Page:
Fewer than half the number of poll workers will be needed this election than in the past.
Johnson County began using vote centers this year, which allow residents to cast their ballots at any of 22 centers in the county instead of at one assigned location.
The switch has greatly reduced the number of voting sites and people needed to work them because the county no longer has to set up a site for each of the county’s more than 100 precincts, Johnson County Clerk Sue Anne “Susie” Misiniec said.
Changing to the vote center system also required new equipment that allows election workers to ensure voters have not already voted elsewhere in the county and get them to the voting machines faster than in previous elections, she added.
Misiniec said the changes cost the county money up front to buy new equipment but will save money long term by requiring fewer poll workers.
In the most recent countywide general election, the county needed 535 workers for 107 precincts. But after redistricting this year, the number of precincts in the county grew to 134, which would have required 670 workers for elections, Misiniec said. Precincts are areas to which voters are assigned based on where they live and the government services they receive. When population increases, the county is required to redistrict to ensure precincts don’t grow unevenly.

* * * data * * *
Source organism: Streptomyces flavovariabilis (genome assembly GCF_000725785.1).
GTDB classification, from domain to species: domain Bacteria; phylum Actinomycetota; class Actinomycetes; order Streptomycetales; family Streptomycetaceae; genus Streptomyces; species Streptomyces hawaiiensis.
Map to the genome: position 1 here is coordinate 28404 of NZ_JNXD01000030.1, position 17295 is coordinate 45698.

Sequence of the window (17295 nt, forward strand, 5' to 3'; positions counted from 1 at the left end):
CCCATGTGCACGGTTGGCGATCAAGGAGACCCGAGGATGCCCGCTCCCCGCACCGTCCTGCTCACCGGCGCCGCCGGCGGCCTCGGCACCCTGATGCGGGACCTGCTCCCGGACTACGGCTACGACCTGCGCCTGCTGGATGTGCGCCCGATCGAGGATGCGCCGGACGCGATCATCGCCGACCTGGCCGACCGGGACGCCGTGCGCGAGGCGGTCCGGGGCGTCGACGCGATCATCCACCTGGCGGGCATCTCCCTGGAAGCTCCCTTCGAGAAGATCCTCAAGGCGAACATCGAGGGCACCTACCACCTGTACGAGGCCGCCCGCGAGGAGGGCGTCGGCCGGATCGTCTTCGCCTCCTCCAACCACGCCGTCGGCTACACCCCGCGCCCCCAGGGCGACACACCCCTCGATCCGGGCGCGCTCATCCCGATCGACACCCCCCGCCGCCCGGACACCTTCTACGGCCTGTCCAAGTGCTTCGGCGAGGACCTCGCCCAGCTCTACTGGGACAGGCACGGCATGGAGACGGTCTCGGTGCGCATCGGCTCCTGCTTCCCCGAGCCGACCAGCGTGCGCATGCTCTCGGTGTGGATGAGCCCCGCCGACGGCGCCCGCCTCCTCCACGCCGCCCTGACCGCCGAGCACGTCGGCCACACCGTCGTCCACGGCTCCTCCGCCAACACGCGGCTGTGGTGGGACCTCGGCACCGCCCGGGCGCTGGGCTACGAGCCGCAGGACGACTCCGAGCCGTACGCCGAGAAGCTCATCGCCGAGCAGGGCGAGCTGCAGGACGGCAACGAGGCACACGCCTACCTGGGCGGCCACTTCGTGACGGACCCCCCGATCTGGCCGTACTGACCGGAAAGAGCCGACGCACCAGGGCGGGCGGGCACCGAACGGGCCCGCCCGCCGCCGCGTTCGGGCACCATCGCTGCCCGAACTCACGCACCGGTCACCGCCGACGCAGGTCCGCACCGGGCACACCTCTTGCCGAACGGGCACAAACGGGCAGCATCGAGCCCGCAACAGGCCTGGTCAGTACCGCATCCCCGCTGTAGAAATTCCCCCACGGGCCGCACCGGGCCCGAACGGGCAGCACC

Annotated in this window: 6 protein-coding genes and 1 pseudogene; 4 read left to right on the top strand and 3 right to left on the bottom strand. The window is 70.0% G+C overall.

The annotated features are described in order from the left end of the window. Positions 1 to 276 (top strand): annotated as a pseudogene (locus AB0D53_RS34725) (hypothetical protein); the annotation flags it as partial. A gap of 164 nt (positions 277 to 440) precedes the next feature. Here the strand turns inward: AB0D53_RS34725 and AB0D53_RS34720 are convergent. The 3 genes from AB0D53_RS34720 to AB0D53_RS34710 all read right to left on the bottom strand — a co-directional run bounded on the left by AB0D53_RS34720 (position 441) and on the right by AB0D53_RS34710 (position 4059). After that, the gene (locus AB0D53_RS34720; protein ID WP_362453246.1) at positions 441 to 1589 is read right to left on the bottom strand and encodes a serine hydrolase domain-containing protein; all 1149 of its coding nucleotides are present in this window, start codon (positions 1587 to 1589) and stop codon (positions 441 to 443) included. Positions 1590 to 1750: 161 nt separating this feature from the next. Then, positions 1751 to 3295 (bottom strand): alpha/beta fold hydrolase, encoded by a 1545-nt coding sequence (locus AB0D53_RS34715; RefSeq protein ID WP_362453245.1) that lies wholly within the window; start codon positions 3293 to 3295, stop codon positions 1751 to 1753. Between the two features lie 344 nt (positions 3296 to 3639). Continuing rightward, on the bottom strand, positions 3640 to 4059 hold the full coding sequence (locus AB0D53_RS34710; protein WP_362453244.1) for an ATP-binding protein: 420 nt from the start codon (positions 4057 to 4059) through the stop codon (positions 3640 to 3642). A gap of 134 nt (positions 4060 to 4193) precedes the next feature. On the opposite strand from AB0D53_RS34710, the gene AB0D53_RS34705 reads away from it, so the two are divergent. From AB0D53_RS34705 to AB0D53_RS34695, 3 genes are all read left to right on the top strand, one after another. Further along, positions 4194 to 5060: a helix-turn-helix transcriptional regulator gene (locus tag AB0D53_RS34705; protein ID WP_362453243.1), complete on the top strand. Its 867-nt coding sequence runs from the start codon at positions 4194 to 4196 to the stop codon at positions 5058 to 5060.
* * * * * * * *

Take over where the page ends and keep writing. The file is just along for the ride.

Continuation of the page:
With vote centers, the county needs 170 workers on Election Day, with five workers each at seven of the vote centers and nine workers at each of the other 15 centers, Misiniec said.
While the county will save money by paying fewer workers on Election Day, she said, it spent more on workers in early voting than in past elections.
Before vote centers, the county needed workers for early voting only at the Johnson County Courthouse. This election, the county added seven other locations where residents could vote the week before the election, with a total of 40 workers needed each day.
Misiniec said she still expects the county to save money on the total costs for poll workers this year, but she is unsure how much.
The county also spent $128,000 on new equipment and training for the vote centers, she said.
State legislation requires counties with vote centers to use electronic poll books with an online ballot instead of paper, so workers at each vote center can make sure voters have not already cast a ballot elsewhere, Misiniec said.
She said workers use small touch-screen devices to look up voters as they come in, which is faster than using paper books because they can type in the voter’s name instead of searching through multiple pages.
Sandy Lawson of Greenwood has worked on Election Day for the past 27 years. She said the electronic books allow workers to find and check in the voter in about 20 seconds, instead of searching through the paper books.
All poll workers were trained in how to use the equipment with the goal of getting voters through lines quickly, Misiniec said. Most of the workers who will be at the vote centers learned how to use the equipment in training for the primary and went through training again in October, so they will be prepared on Election Day, she said.
“That was one of the reasons we wanted to start (the vote centers) in the primary, so we had them trained before this election,” Misiniec said.